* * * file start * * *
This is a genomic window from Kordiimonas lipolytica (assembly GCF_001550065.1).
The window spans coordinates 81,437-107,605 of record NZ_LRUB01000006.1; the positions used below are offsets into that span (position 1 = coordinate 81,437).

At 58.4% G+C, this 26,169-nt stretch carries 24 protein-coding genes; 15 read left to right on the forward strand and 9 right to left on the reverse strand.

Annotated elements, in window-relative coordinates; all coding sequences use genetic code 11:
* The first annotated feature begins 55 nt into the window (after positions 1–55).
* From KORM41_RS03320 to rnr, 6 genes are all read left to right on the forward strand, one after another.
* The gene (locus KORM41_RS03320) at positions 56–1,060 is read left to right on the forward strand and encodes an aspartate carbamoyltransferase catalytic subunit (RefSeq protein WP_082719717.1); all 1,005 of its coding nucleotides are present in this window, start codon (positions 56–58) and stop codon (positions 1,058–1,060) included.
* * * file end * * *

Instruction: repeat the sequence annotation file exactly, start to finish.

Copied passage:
This is a genomic window from Kordiimonas lipolytica (assembly GCF_001550065.1).
The window spans coordinates 81,437-107,605 of record NZ_LRUB01000006.1; the positions used below are offsets into that span (position 1 = coordinate 81,437).

At 58.4% G+C, this 26,169-nt stretch carries 24 protein-coding genes; 15 read left to right on the forward strand and 9 right to left on the reverse strand.

Annotated elements, in window-relative coordinates; all coding sequences use genetic code 11:
* The first annotated feature begins 55 nt into the window (after positions 1–55).
* From KORM41_RS03320 to rnr, 6 genes are all read left to right on the forward strand, one after another.
* The gene (locus KORM41_RS03320) at positions 56–1,060 is read left to right on the forward strand and encodes an aspartate carbamoyltransferase catalytic subunit (RefSeq protein WP_082719717.1); all 1,005 of its coding nucleotides are present in this window, start codon (positions 56–58) and stop codon (positions 1,058–1,060) included.